Why You Shouldn't Rush to File That Homeowners Insurance Claim

NEW YORK (MainStreet) – If a tree falls near your house, but doesn't hit a building and upends only one segment of your walkway, should you file an insurance claim?

Do the math and give some serious thought to that answer.

According to a report from insuranceQuotes.com, filing a single homeowner’s insurance claim can raise a policyholder's premiums by hundreds of dollars each year. The average rate hike for the first claim nationwide is 9%, but it's far worse in Wyoming (up 32% on average), Connecticut (21%), Arizona (20%), New Mexico (19%) and California (18%).

“Insurance is the only product we buy that we hope we're never going to have to use,” says Laura Adams, insuranceQuotes.com’s senior analyst. "That 30% rate increase is for one claim. If you have a second claim, get really unlucky and have a problem in the next 12 months, that's just going to skyrocket.”

And not by a little. According to the report, the average nationwide premium increase for a second claim is 20%, with Michigan's insurers socking policyholders with a whopping 71% uptick if they file more than one claim within a brief span.

“The home insurer looks at your past performance chart, and they're trying to price the policy according to the risk they're assuming on your behalf,” says Michael Barry, spokesman for the nonprofit Insurance Information Institute. “If you file two policies in a short amount of time, I think insurers are going to take note.”

So what should a homeowner do when considering a claim? Barry and Adams suggest weighing the cost of the claim against the deductible.

”Homeowners insurance policies are intended to cover the losses that you, as the homeowner, cannot cover out of pocket,” Barry says. “It's always a judgment call, and it's based in large part on the amount of your deductible. For example, if I have a $1,000 deductible and my loss is $1,500, it probably doesn't make much economic sense to file a claim.”

With that in mind, Adams and Barry recommend that policyholders increase their deductibles to $1,000 from $500, if they can. Barry notes that it will typically result in a double-digit percentage point drop in premiums, depending on the state, while Adams adds that it will help prevent consumers from filing smaller claims and increasing their premiums. While policyholders should never file claims for damage less then their deductible, as they'll be paying out-of-pocket anyway, Adams says that they should think carefully about claims that are double their deductible or less.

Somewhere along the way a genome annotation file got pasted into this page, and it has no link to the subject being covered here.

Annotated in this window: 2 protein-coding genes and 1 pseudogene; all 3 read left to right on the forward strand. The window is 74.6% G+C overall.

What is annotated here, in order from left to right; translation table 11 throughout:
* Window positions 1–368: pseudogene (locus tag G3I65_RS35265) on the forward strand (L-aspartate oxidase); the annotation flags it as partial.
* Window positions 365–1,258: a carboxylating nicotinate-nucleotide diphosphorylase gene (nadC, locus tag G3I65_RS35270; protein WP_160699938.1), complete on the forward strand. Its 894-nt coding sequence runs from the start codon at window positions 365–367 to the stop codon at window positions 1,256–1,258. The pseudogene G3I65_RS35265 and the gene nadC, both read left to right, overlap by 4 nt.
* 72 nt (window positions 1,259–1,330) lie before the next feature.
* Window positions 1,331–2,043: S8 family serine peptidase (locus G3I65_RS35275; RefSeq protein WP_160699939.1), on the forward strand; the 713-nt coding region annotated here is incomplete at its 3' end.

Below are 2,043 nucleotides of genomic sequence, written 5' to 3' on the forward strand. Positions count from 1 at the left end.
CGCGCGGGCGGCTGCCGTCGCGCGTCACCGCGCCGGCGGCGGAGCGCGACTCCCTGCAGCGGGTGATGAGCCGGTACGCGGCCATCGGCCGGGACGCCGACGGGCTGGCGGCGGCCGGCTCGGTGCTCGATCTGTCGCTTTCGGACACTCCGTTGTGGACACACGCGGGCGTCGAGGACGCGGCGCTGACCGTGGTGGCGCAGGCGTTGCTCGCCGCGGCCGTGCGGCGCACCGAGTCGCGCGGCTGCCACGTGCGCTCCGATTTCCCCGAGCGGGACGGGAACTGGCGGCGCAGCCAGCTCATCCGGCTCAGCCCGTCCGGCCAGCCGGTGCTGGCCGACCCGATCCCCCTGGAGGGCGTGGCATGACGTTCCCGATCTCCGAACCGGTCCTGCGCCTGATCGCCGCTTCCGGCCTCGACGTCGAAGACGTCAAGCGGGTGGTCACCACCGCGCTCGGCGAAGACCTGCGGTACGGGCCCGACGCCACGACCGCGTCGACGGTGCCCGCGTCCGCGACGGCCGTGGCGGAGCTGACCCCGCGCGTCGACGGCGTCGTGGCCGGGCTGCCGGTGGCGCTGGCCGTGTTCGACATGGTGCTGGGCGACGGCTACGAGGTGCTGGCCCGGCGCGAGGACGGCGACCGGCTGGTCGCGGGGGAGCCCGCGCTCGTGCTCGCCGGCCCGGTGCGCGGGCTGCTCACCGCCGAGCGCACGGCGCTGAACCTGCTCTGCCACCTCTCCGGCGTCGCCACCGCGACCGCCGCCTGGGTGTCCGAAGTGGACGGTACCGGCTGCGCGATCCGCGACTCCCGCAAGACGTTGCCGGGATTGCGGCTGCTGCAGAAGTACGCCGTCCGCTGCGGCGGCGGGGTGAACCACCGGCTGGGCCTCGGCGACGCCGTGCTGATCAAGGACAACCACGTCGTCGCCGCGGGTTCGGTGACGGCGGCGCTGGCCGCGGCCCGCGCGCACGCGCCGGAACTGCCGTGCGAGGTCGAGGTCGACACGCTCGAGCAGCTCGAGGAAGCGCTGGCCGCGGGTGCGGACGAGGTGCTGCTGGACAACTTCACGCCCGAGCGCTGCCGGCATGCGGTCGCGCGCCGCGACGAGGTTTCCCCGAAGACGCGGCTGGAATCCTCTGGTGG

“Above that amount, you're probably going to want to file the claim,” she says. “If you have that much damage to your home, financially speaking, you're probably going to come out ahead making the claim.”

Basically, any steps that reduce the frequency of homeowners insurance claims are beneficial. The Insurance Information Institute notes that a typical homeowner files a claim every eight to 10 years. But Barry and Adams caution that insurance companies use the Comprehensive Loss Underwriting Exchange database to track claims, which can attach themselves to a policyholder's insurance history for five to seven years. A CLUE report, the insurance industry equivalent of a credit report, shares your claim history with all insurers and can result in years of inescapable premium hikes for just one claim.

”If I make a claim and it ends up increasing my premium by 30%, what does that mean for me in extra payments?” Adams says. “Those extra payments are going to last for multiple years because the CLUE report keeps that data for five years.”

According to the National Association of Insurance Commissioners, homeowner’s insurance costs an average of $978 per year (or $81.50 a month) nationwide. A single liability claim adds an average of $137 to that bill, which amounts to $685 over the five-year life of a CLUE report. That's roughly eight and a half extra payments, or more than two-thirds of a year's worth of payments above the original premium. A policyholder could call his or her insurance company and see how a claim for a certain amount of damage would influence premiums, but even calls to an insurer regarding damage can find their way onto a CLUE report and raise rates.

“If you're coming from this from the consumer's perspective, I would say that every interaction with the home insurer is closely tracked,” Barry says. “They're keeping track of who's calling, when they're calling and what they're calling about.”

If those calls are frequent enough or if there's damage directly implied, that could be enough to raise premiums. Adams advises that consumers who want to ask their insurers about potential claims do so as vaguely as possible (“if I had this amount of damage to my home, how would it raise my premium?”).

Also, since consumers can request a copy of their CLUE report, they can also add a note to any disputed entry, especially those involving calls to the insurer that didn't result in a claim. Finally, Adams and Barry suggest shopping around. Just because your current insurer has raised your premium after a claim doesn't mean every insurer will treat that claim with similar severity.

— Written by Jason Notte in Portland, Ore., for MainStreet

To follow the writer on Twitter, go to http://twitter.com/notteham.

This article is commentary by an independent contributor. At the time of publication, the author held TK positions in the stocks mentioned.

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